Content originally written for the Let’s Go: USA & Canada Guide by our researcher-writer, Graham Bishai.
Moderne Hostel ($)
3905 Main St., Mammoth Lakes, CA; (760) 934-2414; holidayhausmotelandhostel.com; reception open 7am-9pm
Despite lacking a social atmosphere, this is about as good as it gets when it comes to hostels in the area. The facility is clean and modern, featuring a well-decorated living room with a cable TV and a kitchen, which, if you didn’t know Moderne was a hostel, you could mistake for a regular kitchen at your friend’s house. The only features to be desired were outlets and shelves on the top bunks—gotta stay connected to every social media even when you’re one with nature. This means you have to fight tooth and nail for a bottom bunk. This hostel is adjoined to a hotel, with plenty of parking in its motel-style parking lot. Mammoth Lakes is a ski resort town, so if you’re missing some essentials, you should be able to find them.
Dorms from $39, privates from $80; reservation recommended; BGLTQ+ friendly; Wi-Fi; linens, soap and shampoo included
Half Dome Village $$$
9010 Curry Village Dr., Yosemite Valley, CA; (888) 413-8869; www.travelyosemite.com/lodging/half-dome-village/; reception open daily 24h
Almost certainly the most fun place to stay in Yosemite, this miniature city is comprised of campers young and old. It’s truly a village in every sense of the word, as it has its own buzzing bars, pizza place, and coffee shop. As the sun goes down, villagers sit outside, drink beer, and play cards. It also has a pool and a fully-stocked grocery store with no shortage of beer. From here, you’re only a short ways to Yosemite Valley Visitors Center. Your preferred level of frill is up to you: you can get a tent, a heated tent, or a motel room—all while telling your friends you’re camping like a badass. The cute small-village feel will warm your heart, and the heated tent you’ve chosen will warm your body. When you look up at the night sky, you’ll see Yosemite’s stars; in daylight, you’ll see the huge cliff looming over your tent. It’s all in the fun of a campsite, which, luckily for you, boast the amenities of a small-town motel.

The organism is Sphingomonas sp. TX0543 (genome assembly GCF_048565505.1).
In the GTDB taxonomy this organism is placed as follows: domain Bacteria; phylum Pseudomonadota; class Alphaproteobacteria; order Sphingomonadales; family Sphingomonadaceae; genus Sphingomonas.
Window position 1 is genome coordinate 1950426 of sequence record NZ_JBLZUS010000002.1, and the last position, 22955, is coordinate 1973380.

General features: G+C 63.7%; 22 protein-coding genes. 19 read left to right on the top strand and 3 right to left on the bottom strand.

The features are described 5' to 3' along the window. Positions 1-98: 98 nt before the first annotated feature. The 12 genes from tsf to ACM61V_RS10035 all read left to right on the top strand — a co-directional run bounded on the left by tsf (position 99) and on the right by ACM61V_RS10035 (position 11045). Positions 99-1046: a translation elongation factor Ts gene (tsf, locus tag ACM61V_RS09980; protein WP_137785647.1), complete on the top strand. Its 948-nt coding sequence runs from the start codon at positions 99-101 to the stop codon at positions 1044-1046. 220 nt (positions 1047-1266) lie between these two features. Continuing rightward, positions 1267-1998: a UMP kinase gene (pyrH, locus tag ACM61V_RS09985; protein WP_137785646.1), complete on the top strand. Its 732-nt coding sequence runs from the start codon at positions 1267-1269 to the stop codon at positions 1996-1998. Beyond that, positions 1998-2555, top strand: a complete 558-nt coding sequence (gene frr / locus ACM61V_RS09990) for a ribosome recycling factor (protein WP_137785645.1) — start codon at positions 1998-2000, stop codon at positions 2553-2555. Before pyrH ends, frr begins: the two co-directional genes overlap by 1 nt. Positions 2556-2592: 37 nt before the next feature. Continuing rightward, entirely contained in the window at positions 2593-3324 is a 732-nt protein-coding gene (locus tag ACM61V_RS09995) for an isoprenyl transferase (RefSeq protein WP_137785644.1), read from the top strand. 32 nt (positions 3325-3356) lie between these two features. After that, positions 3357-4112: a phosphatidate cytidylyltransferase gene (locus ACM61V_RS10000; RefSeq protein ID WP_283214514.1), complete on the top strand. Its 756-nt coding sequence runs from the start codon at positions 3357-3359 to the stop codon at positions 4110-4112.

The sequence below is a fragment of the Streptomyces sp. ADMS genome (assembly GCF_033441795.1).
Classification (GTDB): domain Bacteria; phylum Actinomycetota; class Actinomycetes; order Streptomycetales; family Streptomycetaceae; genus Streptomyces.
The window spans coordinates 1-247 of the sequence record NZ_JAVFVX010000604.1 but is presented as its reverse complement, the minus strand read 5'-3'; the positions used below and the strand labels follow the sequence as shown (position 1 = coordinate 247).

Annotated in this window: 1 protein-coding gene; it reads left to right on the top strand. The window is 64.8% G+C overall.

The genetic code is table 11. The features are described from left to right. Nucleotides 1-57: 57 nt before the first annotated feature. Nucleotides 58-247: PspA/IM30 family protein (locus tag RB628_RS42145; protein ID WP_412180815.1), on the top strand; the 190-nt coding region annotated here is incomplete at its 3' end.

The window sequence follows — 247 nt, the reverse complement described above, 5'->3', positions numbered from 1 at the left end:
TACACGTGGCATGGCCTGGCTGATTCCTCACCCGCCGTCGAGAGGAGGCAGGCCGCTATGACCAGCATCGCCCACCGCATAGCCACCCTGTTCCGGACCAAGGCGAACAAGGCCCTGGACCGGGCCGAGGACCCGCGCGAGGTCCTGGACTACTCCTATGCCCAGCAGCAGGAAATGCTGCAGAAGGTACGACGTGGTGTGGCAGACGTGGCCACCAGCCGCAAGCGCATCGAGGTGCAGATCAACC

Rooms from $140; reservation required; wheelchair accessible; Wi-Fi, linens included; bug spray recommended
The Groveland Hotel ($$$)
18767 Main St., Groveland, CA; (209) 962-4000; www.groveland.com; reception open daily 7am-9pm
Lounge in luxury in this plush, homey, and recently renovated inn-style hotel. It features a sleek and modern feel, complete with earth-toned pastel walls and catalogue-photo furniture. Right in the quaint town of Groveland, a gateway to Yosemite, this hotel is a convenient spot near shops and cafés to stock up on the goods before you head out for the 40-minute drive to one of Yosemite’s gates. Sit and enjoy a cocktail from the bar on the spacious back patio, or enjoy the live music played five days a week during the summer. Guests get 15% off at the in-house restaurant that serves breakfast, lunch, and dinner. If you need more than three square meals a day, there’s also a small store selling bougie food, drinks, and coffee. It will fill up during the summer, and that means the prices go up. If, however, you can afford to shell out a little extra for a stay here, you will be quite comfortable.
Privates from $85 during low season; privates from $200 during high season; reservation recommended; BGLTQ+ friendly; no wheelchair accessibility; Wi-Fi; linens included; laundry on request; pet friendly
Groveland International Hostel ($)
18605 Main St., Groveland, CA; (209) 962-0365; http://www.yosemitehostels.com/; reception open 3pm-10pm
It’s a place to stay, it’s clean, and the price is right. If that’s all you need, this place will do the trick. But—if you want beds that aren’t creaky, you don’t want to walk outside for a shower, or you’re looking for a more picturesque setting, then maybe pass. The hostel is just a couple of minutes by foot from Groveland restaurants, coffee shops, and bars, so you aren’t confined to the space here. The rooms are in small houses, and inside, shared rooms have metal bunk beds. You’ll also find indoor and outdoor seating, as well as a full-scale kitchen. Outdoor decks were recently damaged by flooding, so the patio space in the back is a little rough around the edges. Wi-Fi does exist but is incredibly slow, so don’t expect to upload your hi-qual photos to any kind of platform (darn, guess your Insta will have to wait).
Dorms from $32, privates from $79; reservation recommended; wheelchair accessible; Wi-Fi; linens included; laundry $10
Graham left behind the stressed-out chaos of Cambridge for the laid back life on the West Coast. A refreshing change of pace, he assumed, until the line for coffee on his first morning took 2 mins longer than he’s used to, and the Northeast nasty jumped out. Starting in Vancouver, Graham meandered south, toning his calves being a pedestrian on San Francisco’s hills and by navigating the monstrosity that is Los Angeles using just his feet and public transit (only resorting to Uber twice!) Graham’s love for the West Coast life only increased as he sat by the Puget Sound in Seattle, sipped kombucha in the crunchy cafes of Portland, climbed into a waterfall in Yosemite and stayed in an abandoned opera house in Death Valley. By the time he hit upper 80s sun of San Diego, buff calves and sun tanned, the words “West Coast, Best Coast,” almost slipped out of his mouth. Identity crisis looming, he figured it was time to go home.